One: those book reviews I said would happen over the weekend. Didn’t happen.
Two: continuing my character-arc maps for Tallulah. Nope.
Three: catching up on all the study I was meant to catch up on last week. Decidedly not a thing that happened.
Four: keeping up my 1000 words/day commitment. That would be a ‘no’.
Tell somebody like me to do something and they’ll put off doing it just to prove that they can, because that’s human nature for ya.
Me – I’m stubborn. I like to be able to not do things, and even when I dedicate myself to doing it, I’ll still find ways to derail myself.
That says a lot about what I consider ‘dedication’ to actually be. I think I need a re-definition.
You say: “Hey, it won’t actually be that hard, and think of all the time I’ll save later on down the line!”
Love to; I’d love to do that, but seriously how about the alternative where I have free time now and do the work later?
Me – I’m good at convincing myself, because I’m also really clingy when it comes to my precious procrastination time.
More and more recently, though, I’ve not only brought this up and said that I needed to do something to change it, but I’ve then brought it up again later on with the same issue still firmly in place.
I was thinking a couple of days ago of who I thought I’d be when I grew up, what kind of habits I’d have and the kind of schedule I’d keep and all that. I thought I’d be a Responsible Adult – Responsible in the sense that I’d have a schedule that I could manage, that it would be filled with things that were both duties I had to carry out as part of the social contract where we all do out bit (yeah, we sure do that don’t we) but also things that pushed me forward, took me along the road to my aspirations, aspirations that I was too young and blissfully vague to really consider very deeply. The schedule being something that I could manage was also a part of this imagined future Responsibility that I would embody; I’d be somebody who knew what he was capable of and what he wanted out of life, and would build a life and goals around a healthy acknowledgement of that set of limitations and capacities.
At least I imagine that’s what I thought I’d be as an adult. I didn’t fantasise about it or aspire to it or anything; it was more just an image that I had. And our childhood ideas of what we’re going to be when we grow up are always based on some level of incomplete information, because, well, we’re not those adults yet. We aren’t in our adult circumstances; we can’t see the future for what it will be, only what it could be, what it looks like from our current vantage-point.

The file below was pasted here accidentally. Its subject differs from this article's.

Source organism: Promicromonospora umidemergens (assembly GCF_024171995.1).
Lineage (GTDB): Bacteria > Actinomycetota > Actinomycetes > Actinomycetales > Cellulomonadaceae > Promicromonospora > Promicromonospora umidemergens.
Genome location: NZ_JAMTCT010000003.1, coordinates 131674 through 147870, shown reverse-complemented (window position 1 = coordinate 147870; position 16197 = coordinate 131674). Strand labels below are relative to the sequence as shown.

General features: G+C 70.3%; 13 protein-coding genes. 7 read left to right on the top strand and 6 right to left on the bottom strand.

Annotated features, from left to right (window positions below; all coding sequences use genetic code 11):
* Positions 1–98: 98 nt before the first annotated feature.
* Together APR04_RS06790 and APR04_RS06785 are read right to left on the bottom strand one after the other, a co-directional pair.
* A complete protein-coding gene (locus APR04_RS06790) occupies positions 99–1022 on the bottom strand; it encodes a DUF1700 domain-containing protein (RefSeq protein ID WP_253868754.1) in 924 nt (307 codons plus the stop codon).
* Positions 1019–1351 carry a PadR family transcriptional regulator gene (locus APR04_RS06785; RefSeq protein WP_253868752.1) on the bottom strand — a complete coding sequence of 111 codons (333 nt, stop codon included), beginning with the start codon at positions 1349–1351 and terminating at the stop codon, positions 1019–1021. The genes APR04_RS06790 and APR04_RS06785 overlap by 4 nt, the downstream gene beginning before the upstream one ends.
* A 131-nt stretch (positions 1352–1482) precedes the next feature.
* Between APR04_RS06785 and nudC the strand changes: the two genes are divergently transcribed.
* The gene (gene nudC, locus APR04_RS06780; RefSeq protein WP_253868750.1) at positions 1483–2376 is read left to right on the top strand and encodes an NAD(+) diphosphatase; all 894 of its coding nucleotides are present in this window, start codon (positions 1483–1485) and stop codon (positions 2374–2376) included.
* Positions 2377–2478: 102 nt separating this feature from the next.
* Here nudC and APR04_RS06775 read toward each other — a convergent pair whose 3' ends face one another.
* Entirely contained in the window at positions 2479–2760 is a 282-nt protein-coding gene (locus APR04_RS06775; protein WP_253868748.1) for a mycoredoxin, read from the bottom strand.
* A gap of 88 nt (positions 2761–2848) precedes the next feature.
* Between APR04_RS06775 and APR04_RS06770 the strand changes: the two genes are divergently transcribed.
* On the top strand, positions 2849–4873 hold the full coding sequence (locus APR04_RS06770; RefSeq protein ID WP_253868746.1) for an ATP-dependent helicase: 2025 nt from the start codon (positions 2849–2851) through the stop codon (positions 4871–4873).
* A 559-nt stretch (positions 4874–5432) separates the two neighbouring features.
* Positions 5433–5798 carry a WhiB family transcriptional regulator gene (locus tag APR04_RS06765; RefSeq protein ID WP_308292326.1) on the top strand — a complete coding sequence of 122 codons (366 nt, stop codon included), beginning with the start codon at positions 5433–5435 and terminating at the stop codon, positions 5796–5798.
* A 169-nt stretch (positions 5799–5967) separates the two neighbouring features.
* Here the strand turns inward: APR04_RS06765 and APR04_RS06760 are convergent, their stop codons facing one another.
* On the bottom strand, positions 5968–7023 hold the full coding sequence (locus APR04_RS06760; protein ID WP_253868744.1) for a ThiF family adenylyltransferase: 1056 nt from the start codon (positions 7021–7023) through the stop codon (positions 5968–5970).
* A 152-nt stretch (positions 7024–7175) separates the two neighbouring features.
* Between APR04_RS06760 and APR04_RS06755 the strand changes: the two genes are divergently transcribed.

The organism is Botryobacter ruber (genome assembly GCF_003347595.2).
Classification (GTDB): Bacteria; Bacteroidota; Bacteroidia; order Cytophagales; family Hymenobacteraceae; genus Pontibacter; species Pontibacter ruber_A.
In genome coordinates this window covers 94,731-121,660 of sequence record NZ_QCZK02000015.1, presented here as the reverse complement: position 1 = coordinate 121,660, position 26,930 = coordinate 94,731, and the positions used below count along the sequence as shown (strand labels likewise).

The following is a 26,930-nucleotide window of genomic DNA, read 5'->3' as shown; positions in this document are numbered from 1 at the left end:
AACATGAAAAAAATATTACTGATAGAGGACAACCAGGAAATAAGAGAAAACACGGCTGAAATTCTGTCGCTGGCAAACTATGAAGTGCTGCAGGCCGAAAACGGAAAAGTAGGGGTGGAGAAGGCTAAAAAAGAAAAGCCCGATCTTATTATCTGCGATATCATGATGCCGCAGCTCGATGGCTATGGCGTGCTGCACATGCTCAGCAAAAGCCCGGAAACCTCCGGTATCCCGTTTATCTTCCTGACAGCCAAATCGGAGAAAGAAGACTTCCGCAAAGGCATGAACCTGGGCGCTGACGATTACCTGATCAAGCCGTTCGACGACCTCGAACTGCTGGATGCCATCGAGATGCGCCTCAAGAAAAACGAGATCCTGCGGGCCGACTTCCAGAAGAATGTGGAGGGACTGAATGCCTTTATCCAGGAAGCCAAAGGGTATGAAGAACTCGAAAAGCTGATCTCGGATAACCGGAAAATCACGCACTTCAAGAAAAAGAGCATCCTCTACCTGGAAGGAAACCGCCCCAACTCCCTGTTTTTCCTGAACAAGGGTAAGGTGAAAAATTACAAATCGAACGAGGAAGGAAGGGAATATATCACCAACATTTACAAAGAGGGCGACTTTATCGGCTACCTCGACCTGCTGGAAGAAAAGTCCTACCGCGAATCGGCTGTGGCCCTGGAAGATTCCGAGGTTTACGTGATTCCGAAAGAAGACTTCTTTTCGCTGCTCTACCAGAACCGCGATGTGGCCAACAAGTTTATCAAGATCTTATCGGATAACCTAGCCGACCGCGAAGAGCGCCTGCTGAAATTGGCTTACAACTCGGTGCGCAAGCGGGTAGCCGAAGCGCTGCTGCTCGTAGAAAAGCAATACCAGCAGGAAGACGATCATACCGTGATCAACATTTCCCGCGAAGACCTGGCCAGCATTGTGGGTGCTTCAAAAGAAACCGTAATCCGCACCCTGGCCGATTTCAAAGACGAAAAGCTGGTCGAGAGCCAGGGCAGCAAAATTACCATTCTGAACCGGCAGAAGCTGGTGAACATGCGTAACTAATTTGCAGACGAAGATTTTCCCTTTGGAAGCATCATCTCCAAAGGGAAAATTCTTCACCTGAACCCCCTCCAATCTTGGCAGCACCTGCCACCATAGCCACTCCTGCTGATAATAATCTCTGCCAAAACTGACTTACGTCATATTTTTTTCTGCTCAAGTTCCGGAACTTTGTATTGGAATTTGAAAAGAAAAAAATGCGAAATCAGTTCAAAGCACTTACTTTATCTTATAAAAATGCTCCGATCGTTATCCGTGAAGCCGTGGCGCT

It still disappoints me, though, that I’m not that adult, and what I realised when I started reflecting on this was that I’d given up caring what kind of adult I was. I mean I am an adult; why should I care what kind of adult I am if I already am one?
But that’s the thing – I’m not. Nobody is. That doesn’t happen; we don’t get the Adult Stamp of Approval upon reaching the legal age of adulthood – it’s something that we have to decide for ourselves.
And what I’m starting to decide, what I’m starting to try devoting myself to, is doing my little kid proud. Because regardless of the fact that he was not in a position to really dictate what was and was not possible for his adult self, he still had some pretty great ideas. They’re ideas that I don’t think are beyond my capacity to achieve, either. And I honestly think I’d be happier if I gave it a shot, rather than just accepting things the way they are, because while I’m not miserable or anything – in fact all things considered I’m pretty enthusiastic about where I’m at – there is a certain lack of forward momentum, of progress. And of command over myself. I don’t think it’s possible to really be independent; we’re either dependent on our parents, or we’re dependent on our lovers, or our friends, or our employers and landlords/ladies and the public transport system and the police and …